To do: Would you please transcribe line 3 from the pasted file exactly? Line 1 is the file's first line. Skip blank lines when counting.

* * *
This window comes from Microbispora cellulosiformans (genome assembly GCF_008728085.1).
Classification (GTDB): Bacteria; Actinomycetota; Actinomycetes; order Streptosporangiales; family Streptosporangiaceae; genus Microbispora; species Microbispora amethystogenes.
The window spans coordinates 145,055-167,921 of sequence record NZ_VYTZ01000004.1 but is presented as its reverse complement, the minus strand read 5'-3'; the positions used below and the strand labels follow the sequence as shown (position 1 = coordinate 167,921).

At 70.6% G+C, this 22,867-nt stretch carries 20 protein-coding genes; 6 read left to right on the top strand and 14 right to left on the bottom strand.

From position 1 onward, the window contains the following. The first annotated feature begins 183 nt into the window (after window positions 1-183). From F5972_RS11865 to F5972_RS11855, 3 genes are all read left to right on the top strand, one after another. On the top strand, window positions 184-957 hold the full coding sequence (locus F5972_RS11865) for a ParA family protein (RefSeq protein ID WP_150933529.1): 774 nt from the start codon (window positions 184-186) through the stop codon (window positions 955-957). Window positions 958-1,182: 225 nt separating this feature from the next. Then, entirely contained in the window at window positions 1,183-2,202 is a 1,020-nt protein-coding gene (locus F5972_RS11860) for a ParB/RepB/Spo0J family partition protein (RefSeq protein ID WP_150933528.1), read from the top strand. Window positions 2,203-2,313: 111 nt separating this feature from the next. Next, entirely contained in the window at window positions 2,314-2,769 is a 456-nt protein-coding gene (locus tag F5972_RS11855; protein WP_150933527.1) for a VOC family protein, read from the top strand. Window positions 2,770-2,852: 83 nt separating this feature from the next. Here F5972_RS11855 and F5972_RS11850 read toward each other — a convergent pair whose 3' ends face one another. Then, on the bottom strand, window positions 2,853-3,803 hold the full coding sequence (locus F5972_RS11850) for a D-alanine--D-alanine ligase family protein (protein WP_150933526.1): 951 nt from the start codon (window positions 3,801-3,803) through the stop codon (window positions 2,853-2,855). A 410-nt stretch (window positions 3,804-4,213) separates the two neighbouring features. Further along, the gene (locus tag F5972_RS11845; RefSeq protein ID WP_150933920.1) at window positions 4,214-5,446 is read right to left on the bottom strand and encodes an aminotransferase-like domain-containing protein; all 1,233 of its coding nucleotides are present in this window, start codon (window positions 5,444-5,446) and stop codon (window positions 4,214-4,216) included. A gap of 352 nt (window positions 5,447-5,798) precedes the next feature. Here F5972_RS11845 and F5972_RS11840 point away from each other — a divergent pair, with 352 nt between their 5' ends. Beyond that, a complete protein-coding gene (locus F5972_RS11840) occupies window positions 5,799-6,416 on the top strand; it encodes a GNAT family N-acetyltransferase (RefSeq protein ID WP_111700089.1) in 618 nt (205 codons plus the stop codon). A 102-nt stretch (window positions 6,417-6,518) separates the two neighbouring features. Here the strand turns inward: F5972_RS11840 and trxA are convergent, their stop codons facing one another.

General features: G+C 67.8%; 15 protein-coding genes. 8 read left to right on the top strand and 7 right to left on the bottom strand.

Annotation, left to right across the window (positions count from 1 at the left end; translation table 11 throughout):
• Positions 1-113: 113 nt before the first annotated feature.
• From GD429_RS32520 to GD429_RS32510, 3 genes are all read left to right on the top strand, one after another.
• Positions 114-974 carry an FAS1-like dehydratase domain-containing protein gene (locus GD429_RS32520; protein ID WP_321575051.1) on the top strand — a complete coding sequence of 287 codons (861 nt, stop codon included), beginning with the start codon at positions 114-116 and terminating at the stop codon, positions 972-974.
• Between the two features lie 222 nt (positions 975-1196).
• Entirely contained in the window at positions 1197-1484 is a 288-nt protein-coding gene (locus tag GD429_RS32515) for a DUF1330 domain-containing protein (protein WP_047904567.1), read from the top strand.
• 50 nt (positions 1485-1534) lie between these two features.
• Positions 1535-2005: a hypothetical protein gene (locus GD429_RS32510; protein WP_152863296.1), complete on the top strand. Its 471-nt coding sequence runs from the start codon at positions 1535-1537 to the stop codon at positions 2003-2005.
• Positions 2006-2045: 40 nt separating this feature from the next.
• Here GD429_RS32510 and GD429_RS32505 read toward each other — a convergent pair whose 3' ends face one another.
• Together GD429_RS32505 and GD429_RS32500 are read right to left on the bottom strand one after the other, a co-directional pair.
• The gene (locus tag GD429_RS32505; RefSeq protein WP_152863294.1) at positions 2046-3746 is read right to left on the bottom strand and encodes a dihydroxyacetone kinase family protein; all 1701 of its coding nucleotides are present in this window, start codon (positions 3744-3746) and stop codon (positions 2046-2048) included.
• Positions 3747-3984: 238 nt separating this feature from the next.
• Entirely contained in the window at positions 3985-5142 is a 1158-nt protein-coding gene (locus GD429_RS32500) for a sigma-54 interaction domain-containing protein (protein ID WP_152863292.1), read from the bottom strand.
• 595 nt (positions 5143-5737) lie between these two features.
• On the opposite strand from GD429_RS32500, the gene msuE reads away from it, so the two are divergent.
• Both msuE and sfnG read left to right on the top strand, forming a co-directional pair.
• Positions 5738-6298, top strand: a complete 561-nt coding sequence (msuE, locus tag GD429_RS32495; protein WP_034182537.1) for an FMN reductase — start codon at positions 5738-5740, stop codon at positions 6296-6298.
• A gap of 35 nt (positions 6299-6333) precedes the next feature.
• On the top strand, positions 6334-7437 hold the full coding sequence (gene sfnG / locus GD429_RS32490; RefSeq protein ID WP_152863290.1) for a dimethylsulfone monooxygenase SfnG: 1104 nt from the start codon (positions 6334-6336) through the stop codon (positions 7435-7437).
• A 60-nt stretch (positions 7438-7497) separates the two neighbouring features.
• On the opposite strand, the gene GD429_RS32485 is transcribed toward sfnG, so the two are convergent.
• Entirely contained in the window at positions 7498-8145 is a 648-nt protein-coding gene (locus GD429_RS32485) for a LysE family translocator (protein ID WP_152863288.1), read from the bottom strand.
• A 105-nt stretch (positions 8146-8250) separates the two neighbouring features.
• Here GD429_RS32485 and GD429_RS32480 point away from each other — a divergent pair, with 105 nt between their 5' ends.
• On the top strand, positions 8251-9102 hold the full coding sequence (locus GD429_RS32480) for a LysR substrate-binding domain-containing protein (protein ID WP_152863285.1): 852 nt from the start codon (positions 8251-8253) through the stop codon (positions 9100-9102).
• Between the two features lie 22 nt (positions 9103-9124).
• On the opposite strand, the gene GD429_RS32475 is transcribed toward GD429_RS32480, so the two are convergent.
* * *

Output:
The window spans coordinates 145,055-167,921 of sequence record NZ_VYTZ01000004.1 but is presented as its reverse complement, the minus strand read 5'-3'; the positions used below and the strand labels follow the sequence as shown (position 1 = coordinate 167,921).